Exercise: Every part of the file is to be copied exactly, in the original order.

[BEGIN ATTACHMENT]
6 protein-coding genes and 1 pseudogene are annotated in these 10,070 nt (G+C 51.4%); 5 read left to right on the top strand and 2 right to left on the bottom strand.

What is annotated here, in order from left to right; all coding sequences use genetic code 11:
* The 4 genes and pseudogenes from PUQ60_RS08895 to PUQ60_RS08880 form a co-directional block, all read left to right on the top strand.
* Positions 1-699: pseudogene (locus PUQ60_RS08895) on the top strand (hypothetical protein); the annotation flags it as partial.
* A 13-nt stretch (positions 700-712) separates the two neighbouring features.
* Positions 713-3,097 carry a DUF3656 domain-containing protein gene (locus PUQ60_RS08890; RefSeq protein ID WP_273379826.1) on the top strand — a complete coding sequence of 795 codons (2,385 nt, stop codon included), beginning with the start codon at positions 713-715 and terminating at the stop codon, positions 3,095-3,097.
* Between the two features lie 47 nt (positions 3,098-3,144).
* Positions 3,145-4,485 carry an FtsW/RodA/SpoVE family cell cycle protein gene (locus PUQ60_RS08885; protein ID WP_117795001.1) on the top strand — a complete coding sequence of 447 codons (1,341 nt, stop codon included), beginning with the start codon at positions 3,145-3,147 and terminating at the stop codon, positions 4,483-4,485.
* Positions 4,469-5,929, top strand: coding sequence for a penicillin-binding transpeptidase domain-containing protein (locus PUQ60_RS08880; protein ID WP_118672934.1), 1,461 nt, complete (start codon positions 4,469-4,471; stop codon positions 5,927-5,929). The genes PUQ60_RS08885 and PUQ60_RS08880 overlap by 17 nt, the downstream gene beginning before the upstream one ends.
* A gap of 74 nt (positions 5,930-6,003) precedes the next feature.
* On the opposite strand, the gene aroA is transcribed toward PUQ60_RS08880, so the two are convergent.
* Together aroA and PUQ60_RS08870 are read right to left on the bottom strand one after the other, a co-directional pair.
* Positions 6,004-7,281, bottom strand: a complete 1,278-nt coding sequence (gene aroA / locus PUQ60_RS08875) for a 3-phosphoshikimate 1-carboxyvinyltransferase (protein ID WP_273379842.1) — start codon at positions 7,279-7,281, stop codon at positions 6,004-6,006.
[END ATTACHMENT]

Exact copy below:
6 protein-coding genes and 1 pseudogene are annotated in these 10,070 nt (G+C 51.4%); 5 read left to right on the top strand and 2 right to left on the bottom strand.

What is annotated here, in order from left to right; all coding sequences use genetic code 11:
* The 4 genes and pseudogenes from PUQ60_RS08895 to PUQ60_RS08880 form a co-directional block, all read left to right on the top strand.
* Positions 1-699: pseudogene (locus PUQ60_RS08895) on the top strand (hypothetical protein); the annotation flags it as partial.
* A 13-nt stretch (positions 700-712) separates the two neighbouring features.
* Positions 713-3,097 carry a DUF3656 domain-containing protein gene (locus PUQ60_RS08890; RefSeq protein ID WP_273379826.1) on the top strand — a complete coding sequence of 795 codons (2,385 nt, stop codon included), beginning with the start codon at positions 713-715 and terminating at the stop codon, positions 3,095-3,097.
* Between the two features lie 47 nt (positions 3,098-3,144).
* Positions 3,145-4,485 carry an FtsW/RodA/SpoVE family cell cycle protein gene (locus PUQ60_RS08885; protein ID WP_117795001.1) on the top strand — a complete coding sequence of 447 codons (1,341 nt, stop codon included), beginning with the start codon at positions 3,145-3,147 and terminating at the stop codon, positions 4,483-4,485.
* Positions 4,469-5,929, top strand: coding sequence for a penicillin-binding transpeptidase domain-containing protein (locus PUQ60_RS08880; protein ID WP_118672934.1), 1,461 nt, complete (start codon positions 4,469-4,471; stop codon positions 5,927-5,929). The genes PUQ60_RS08885 and PUQ60_RS08880 overlap by 17 nt, the downstream gene beginning before the upstream one ends.
* A gap of 74 nt (positions 5,930-6,003) precedes the next feature.
* On the opposite strand, the gene aroA is transcribed toward PUQ60_RS08880, so the two are convergent.
* Together aroA and PUQ60_RS08870 are read right to left on the bottom strand one after the other, a co-directional pair.
* Positions 6,004-7,281, bottom strand: a complete 1,278-nt coding sequence (gene aroA / locus PUQ60_RS08875) for a 3-phosphoshikimate 1-carboxyvinyltransferase (protein ID WP_273379842.1) — start codon at positions 7,279-7,281, stop codon at positions 6,004-6,006.